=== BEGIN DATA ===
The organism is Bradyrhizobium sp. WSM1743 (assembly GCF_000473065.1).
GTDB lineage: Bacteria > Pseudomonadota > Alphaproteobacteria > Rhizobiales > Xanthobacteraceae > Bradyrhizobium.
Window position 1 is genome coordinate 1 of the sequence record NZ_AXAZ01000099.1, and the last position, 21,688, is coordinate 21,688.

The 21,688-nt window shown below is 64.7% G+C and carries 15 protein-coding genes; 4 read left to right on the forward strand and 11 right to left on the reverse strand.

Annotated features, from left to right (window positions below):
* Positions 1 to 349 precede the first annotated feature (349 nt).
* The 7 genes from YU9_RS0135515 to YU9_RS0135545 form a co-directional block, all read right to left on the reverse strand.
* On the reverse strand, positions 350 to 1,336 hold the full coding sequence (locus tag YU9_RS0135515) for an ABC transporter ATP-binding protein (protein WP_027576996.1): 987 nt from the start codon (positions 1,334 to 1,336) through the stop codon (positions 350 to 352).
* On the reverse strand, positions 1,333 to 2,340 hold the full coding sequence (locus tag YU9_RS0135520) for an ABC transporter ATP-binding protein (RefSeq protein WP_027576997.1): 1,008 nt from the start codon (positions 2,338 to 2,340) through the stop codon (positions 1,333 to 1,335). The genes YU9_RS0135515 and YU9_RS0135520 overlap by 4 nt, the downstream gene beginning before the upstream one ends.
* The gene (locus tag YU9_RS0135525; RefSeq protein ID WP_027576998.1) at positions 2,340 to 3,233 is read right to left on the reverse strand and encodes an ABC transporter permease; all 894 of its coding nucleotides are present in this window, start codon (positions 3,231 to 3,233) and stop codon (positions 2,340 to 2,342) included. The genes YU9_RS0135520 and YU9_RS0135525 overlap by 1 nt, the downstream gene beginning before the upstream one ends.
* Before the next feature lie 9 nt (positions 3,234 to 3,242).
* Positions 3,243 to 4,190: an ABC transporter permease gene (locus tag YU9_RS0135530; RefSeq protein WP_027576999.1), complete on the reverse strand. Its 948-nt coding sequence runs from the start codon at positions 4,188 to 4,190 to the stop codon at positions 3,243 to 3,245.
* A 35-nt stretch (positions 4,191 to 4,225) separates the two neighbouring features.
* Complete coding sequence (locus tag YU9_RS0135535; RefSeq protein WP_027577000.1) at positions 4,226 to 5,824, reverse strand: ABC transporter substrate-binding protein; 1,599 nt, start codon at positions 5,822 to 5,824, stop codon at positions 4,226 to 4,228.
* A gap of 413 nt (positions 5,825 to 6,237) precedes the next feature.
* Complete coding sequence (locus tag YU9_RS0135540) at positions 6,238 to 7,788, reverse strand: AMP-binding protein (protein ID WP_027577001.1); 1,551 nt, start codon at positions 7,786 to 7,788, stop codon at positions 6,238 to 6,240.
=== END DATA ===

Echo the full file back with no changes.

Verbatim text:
The organism is Bradyrhizobium sp. WSM1743 (assembly GCF_000473065.1).
GTDB lineage: Bacteria > Pseudomonadota > Alphaproteobacteria > Rhizobiales > Xanthobacteraceae > Bradyrhizobium.
Window position 1 is genome coordinate 1 of the sequence record NZ_AXAZ01000099.1, and the last position, 21,688, is coordinate 21,688.

The 21,688-nt window shown below is 64.7% G+C and carries 15 protein-coding genes; 4 read left to right on the forward strand and 11 right to left on the reverse strand.

Annotated features, from left to right (window positions below):
* Positions 1 to 349 precede the first annotated feature (349 nt).
* The 7 genes from YU9_RS0135515 to YU9_RS0135545 form a co-directional block, all read right to left on the reverse strand.
* On the reverse strand, positions 350 to 1,336 hold the full coding sequence (locus tag YU9_RS0135515) for an ABC transporter ATP-binding protein (protein WP_027576996.1): 987 nt from the start codon (positions 1,334 to 1,336) through the stop codon (positions 350 to 352).
* On the reverse strand, positions 1,333 to 2,340 hold the full coding sequence (locus tag YU9_RS0135520) for an ABC transporter ATP-binding protein (RefSeq protein WP_027576997.1): 1,008 nt from the start codon (positions 2,338 to 2,340) through the stop codon (positions 1,333 to 1,335). The genes YU9_RS0135515 and YU9_RS0135520 overlap by 4 nt, the downstream gene beginning before the upstream one ends.
* The gene (locus tag YU9_RS0135525; RefSeq protein ID WP_027576998.1) at positions 2,340 to 3,233 is read right to left on the reverse strand and encodes an ABC transporter permease; all 894 of its coding nucleotides are present in this window, start codon (positions 3,231 to 3,233) and stop codon (positions 2,340 to 2,342) included. The genes YU9_RS0135520 and YU9_RS0135525 overlap by 1 nt, the downstream gene beginning before the upstream one ends.
* Before the next feature lie 9 nt (positions 3,234 to 3,242).
* Positions 3,243 to 4,190: an ABC transporter permease gene (locus tag YU9_RS0135530; RefSeq protein WP_027576999.1), complete on the reverse strand. Its 948-nt coding sequence runs from the start codon at positions 4,188 to 4,190 to the stop codon at positions 3,243 to 3,245.
* A 35-nt stretch (positions 4,191 to 4,225) separates the two neighbouring features.
* Complete coding sequence (locus tag YU9_RS0135535; RefSeq protein WP_027577000.1) at positions 4,226 to 5,824, reverse strand: ABC transporter substrate-binding protein; 1,599 nt, start codon at positions 5,822 to 5,824, stop codon at positions 4,226 to 4,228.
* A gap of 413 nt (positions 5,825 to 6,237) precedes the next feature.
* Complete coding sequence (locus tag YU9_RS0135540) at positions 6,238 to 7,788, reverse strand: AMP-binding protein (protein ID WP_027577001.1); 1,551 nt, start codon at positions 7,786 to 7,788, stop codon at positions 6,238 to 6,240.